WASHINGTON — Donald Trump on Monday slammed Ted Cruz and John Kasich for teaming up to deny him the Republican presidential nomination, calling the effort “weak” and “pathetic.”
“Did you see the news today, where they band together? Where they collude? It’s collusion,” Trump told his supporters at a rally in Warwick, Rhode Island.
He called the alliance another example of “corruption” in politics.
“If you collude in business … they put you in jail. But in politics … you’re allowed to collude,” he said.
But he said he welcomed the news as further evidence that his GOP primary opponents can’t keep up with him.
“Actually I was happy, because it shows how weak they are, it shows how pathetic they are,” Trump said, calling them by his favorite nicknames: “Lyin’ Ted” and “1 for 41 Kasich.”
The Cruz-Kasich partnership is roiling Republican politics one day before voters go to the polls in Rhode Island, Maryland, Delaware, Connecticut and Pennsylvania. Trump is poised to perform well in those states but Cruz and Kasich are focused on later contests.
In statements released minutes apart late Sunday, Cruz’s campaign said it would cede New Mexico and Oregon to Kasich and focus instead on Indiana, all in a last-ditch effort to deny Trump the 1,237 delegates he needs to lock down the GOP nomination.
Kasich and Cruz said Monday the rationale for their decision to coordinate campaign strategy — for now — is an effort to stop Trump from winning the Republican nomination because they fear he would lose to Hillary Clinton in a general election matchup.
The two candidates unveiled nearly identical talking points in defending their decision to strategically invest in states and stay out of each others’ way — even as they took shots at each other.
“What’s the big deal?” Kasich said at a Philadelphia diner on Monday as reporters peppered him questions about his decision to skip campaigning in Indiana, ceding the territory to Cruz.
But Kasich refused to say he would encourage his supporters to vote for Cruz in Indiana.
“They ought to vote for me,” he said during the gaggle.
Kasich’s chief strategist tweeted that voters “get it” — implying that they’ll make the right decision on how to vote in next week’s primary.
“We’re not telling voters who to vote for in IN, only where we are going to spend resources to ultimately defeat Hillary. They get it,” John Weaver tweeted.
The governor himself brushed off the interest in the two campaigns’ sudden decision to map out a mutually beneficial course — and criticism that it was an inappropriate alliance.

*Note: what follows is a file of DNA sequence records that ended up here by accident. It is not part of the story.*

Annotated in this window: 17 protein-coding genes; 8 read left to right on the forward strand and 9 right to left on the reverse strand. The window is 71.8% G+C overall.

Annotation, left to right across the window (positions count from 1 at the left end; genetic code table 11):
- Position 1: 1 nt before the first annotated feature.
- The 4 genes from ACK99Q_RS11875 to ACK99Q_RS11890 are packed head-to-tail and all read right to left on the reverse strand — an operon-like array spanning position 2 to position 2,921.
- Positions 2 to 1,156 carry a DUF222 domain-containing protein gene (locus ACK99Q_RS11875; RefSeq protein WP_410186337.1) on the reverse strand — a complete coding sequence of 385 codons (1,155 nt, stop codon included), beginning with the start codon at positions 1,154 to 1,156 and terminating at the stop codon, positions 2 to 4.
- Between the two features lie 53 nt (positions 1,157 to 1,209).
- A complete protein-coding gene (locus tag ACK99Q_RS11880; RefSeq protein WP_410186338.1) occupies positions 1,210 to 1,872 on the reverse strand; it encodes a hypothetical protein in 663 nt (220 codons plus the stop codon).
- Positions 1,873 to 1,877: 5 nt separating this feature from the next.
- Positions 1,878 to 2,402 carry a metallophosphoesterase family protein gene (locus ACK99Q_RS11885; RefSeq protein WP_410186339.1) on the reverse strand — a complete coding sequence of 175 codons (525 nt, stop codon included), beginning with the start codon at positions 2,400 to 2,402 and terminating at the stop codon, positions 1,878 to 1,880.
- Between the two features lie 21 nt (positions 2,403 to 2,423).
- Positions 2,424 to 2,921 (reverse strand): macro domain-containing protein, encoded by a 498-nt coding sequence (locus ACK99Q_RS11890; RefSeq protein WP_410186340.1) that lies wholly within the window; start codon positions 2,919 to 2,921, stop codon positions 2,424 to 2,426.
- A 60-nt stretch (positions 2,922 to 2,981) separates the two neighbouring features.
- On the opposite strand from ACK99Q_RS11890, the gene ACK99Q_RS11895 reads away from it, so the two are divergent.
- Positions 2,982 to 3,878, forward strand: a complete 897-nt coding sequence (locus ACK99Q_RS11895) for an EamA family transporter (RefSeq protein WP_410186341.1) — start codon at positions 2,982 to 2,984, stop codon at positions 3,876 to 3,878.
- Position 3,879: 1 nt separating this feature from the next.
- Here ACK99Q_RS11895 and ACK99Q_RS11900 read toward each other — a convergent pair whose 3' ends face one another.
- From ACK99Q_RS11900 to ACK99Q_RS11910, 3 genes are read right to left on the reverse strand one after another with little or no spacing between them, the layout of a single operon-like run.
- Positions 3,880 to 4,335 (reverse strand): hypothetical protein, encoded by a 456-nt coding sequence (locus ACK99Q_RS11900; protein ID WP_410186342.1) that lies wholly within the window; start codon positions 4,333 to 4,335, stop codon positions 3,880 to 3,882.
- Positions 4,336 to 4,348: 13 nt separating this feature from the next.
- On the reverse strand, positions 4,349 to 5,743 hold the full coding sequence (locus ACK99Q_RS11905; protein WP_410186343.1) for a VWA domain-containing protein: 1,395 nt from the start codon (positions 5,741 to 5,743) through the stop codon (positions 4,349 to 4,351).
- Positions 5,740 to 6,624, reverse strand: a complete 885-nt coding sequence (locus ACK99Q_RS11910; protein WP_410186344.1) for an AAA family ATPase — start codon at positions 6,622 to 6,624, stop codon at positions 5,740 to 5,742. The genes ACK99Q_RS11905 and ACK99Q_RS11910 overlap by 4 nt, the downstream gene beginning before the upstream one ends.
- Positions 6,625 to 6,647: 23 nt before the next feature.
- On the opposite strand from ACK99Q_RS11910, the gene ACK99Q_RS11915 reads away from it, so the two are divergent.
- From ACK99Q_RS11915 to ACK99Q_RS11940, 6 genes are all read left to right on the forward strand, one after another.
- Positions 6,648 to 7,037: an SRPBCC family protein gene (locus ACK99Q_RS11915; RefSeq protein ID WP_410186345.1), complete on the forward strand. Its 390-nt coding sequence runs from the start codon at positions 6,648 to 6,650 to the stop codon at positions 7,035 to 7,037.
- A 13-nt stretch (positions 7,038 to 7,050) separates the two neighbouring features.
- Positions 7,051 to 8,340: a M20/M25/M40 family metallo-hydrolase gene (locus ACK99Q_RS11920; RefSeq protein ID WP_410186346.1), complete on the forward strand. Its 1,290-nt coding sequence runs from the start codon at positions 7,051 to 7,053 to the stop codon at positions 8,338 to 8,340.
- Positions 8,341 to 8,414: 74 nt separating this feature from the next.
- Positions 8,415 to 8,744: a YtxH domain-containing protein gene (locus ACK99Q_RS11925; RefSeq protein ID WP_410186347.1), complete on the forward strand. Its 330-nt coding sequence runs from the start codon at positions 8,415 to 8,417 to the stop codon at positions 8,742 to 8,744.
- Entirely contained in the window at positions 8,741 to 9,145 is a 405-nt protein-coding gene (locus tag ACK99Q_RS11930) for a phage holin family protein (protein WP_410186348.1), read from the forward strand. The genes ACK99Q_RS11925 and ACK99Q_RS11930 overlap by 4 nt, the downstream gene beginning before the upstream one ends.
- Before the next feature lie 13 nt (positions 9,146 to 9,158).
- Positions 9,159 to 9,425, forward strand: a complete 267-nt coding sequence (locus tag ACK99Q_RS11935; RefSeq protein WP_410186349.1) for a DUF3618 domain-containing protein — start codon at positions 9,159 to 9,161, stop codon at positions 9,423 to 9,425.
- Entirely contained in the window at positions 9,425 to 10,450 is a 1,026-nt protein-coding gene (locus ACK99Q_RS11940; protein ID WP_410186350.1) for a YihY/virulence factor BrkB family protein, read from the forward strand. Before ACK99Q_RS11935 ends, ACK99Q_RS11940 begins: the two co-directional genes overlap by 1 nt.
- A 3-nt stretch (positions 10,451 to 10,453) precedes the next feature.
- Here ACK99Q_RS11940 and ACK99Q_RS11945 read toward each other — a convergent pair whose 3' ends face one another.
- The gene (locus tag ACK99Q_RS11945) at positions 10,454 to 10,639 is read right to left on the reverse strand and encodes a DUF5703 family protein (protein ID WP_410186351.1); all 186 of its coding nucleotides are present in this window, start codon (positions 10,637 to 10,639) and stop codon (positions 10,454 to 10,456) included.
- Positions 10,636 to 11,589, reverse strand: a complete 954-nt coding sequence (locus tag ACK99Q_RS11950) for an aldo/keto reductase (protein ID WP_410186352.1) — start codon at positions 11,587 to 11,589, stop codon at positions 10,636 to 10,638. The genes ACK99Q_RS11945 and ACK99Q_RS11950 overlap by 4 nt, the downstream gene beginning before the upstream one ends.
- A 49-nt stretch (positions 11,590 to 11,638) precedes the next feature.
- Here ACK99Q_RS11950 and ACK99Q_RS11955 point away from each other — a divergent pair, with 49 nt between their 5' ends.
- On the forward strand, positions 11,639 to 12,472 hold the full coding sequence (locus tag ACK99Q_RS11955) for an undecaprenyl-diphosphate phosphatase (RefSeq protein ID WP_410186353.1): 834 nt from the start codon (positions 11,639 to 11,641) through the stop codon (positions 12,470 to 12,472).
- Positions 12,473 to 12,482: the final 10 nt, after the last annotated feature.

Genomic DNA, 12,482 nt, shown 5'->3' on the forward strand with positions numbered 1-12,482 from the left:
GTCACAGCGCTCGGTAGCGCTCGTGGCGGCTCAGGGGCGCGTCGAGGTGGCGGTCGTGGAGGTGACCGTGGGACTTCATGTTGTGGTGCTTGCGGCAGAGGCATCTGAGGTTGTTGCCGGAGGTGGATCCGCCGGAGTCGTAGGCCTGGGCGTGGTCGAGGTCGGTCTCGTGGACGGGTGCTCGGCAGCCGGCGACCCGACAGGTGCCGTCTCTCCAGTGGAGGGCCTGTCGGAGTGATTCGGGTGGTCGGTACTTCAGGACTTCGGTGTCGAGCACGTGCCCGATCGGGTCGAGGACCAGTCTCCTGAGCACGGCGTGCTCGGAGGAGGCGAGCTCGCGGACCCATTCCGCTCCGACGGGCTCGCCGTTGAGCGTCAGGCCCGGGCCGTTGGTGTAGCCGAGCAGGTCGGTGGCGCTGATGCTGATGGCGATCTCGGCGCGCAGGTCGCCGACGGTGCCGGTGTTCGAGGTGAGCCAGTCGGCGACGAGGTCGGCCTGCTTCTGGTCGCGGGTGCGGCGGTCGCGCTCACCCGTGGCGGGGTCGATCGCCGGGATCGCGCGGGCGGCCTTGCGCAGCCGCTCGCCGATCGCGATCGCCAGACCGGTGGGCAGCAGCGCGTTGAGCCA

“I’m not campaigning in Indiana and he’s not campaigning in these other states, that’s all. It’s not a big deal,” Kasich said.
Meanwhile, the Texas senator on Monday praised his opponent for getting out of his way in the Hoosier State, which votes next week, calling it important in the effort to stop the GOP front-runner Trump.
“After discussions with the Kasich campaign, we made a decision to allocate our resources,” he told reporters in Indiana. “I think that made sense for both campaigns.”
Cruz repeated the message from his campaign that it is focusing its resources strategically and investing heavily in Indiana, citing a desire to stop Clinton from winning the White House.
Kasich stuck to that talking point as well, telling reporters the goal was entirely to stop Clinton and he was simply making choices with his resources. He said Trump would not be able to beat Clinton in November.
Trump, though, said neither could beat Clinton.
“I will beat Hillary Clinton,” Trump said. “Lyin Ted Cruz will lose so badly to Crooked Hillary it will be one of the great defeats ever, and Kasich will also as soon as they put up the negative ads.”
The move comes as both men would only be able to capture the GOP nomination at a contested convention, where no candidate gets 1,237 on the first ballot. Kasich has been mathematically eliminated from contention for weeks, and after last week’s romp for Trump in New York, it is essentially impossible for Cruz, as well.
But after delegates cast their first ballots in July, many become free agents to vote for whomever they choose, regardless of results in their state primaries — and that gives Cruz and Kasich opportunity to still end up the nominee.
Both candidates said their campaigns had conversations with each other, and that they agreed on a resource strategy that made sense.
They also both spoke of a contested convention as a foregone conclusion.
“We’re going to a convention, it’s going to be an open convention,” Kasich said, denying anything unfair about the effort. “All you’ve got to is get the right number of delegates, and you win. If you don’t get the number of delegates, you don’t win.”
“It is abundantly clear that nobody is getting to 1,237, we are heading to a contested convention, and at a contested convention, Donald Trump is in real trouble,” Cruz said.
Trump, for his part, blasted the coordination in a storm of tweets Sunday night and Monday, saying it was a desperate move.
“Wow, just announced that Lyin’ Ted and Kasich are going to collude in order to keep me from getting the Republican nomination. DESPERATION!” Trump wrote Sunday night.
Kasich and Cruz similarly shrugged off the idea that the move was a hail Mary.
“There is desperation on the Trump side,” Cruz said, saying that Trump will “cry and whine” because he’s a “sore loser.”
And Kasich protested by turning a reporter’s question back around, saying, “No, I’m not desperate, are you? Are you desperate? Because I’m not.”